If I could take a South African to Somalia, I would take them to Afgoowe, which is nearer to Mogadishu. It’s beautiful – there are big farms close to the river that grow mangoes, bananas and watermelons. You can go and eat until you’re full and everything is for free.

The food I miss the most is camel’s milk and meat. We don’t eat beef in Somalia, we eat camel and goat and everything is fresh. I haven’t had camel milk since September 21 last year.

I’m proud of being a Somali because we always help each other. Even here in Johannesburg, if I need anything I can go to Amal Shopping Centre in “Little Mogadishu”, Mayfair, and get whatever I need. I can go and get credit or a loan and no one will ask to see my papers or my passport.

My dream is to continue with my studies in journalism. I did some courses back at home, but there is no university in Somalia. In fact, you’re lucky if you finish high school there.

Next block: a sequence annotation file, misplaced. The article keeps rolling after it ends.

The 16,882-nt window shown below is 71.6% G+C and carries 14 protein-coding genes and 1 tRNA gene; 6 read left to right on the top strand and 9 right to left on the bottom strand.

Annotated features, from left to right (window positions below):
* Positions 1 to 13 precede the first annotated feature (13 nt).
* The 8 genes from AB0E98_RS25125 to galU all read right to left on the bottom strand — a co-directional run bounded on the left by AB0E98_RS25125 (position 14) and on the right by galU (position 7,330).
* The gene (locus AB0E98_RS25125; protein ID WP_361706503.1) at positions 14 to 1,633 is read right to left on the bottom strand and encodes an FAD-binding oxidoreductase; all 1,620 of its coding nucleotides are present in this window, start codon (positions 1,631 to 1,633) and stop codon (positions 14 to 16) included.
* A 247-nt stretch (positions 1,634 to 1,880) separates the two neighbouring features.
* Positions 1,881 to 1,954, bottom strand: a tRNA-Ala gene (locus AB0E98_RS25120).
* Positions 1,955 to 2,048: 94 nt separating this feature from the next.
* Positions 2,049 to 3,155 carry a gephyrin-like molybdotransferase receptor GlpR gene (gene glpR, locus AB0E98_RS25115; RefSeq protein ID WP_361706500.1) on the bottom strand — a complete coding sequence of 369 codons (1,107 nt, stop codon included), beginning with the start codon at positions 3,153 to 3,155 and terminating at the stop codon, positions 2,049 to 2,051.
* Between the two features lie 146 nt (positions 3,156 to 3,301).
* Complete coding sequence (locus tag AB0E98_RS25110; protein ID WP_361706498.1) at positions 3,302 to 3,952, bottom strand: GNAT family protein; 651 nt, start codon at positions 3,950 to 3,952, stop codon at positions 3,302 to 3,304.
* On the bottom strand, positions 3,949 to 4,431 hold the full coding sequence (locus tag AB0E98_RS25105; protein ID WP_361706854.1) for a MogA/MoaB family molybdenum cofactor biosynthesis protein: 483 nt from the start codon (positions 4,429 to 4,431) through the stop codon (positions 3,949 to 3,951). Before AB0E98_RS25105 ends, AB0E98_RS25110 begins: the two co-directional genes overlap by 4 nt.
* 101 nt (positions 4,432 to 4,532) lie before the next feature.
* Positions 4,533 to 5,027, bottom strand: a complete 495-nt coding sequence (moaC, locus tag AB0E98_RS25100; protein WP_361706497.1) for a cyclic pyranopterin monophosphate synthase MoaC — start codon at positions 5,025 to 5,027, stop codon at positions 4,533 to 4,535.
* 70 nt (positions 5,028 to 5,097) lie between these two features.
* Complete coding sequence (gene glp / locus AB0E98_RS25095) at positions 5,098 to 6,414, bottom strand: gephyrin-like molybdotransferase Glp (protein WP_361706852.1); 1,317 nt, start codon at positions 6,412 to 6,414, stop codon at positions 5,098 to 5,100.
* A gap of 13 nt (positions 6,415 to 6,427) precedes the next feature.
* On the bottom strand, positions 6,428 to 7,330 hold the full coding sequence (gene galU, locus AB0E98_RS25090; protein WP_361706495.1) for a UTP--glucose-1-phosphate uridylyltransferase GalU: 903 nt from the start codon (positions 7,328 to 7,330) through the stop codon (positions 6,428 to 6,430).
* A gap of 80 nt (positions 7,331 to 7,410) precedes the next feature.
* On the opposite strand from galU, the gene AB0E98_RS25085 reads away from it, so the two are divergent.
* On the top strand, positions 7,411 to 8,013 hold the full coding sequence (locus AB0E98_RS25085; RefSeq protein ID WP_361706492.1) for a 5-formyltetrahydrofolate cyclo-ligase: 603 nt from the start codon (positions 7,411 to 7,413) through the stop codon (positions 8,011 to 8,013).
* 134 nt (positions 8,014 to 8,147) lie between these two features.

My favourite South African is Steven Pienaar who plays for Everton in England. I’m proud of him and Bafana Bafana, even though they didn’t do well in the World Cup.

I will definitely go back to Somalia, it’s my country. And I miss my mother.

A piece of advice I would give to any Somali thinking of moving here is: don’t stare at people. In Somalia you don’t see women without headscarves or people kissing in the street. And when I got here I would stare and wonder what they were doing.

I agreed to do this interview because I want South Africans to understand why I am here, why we Somalis are here.

Most marriages in Somalia are arranged.
In my country women get married between the ages of 14 and 18. God bless her, my mother is my mother, father and my friend. She would tell us (her children) that if we met someone it is okay, and that we shouldn’t be afraid because she wouldn’t arrange our marriages.

I don’t want to get married now.
I want to go to university. It’s hard to be married and studying in our culture. If I married a Somali man my profession and studies would stop.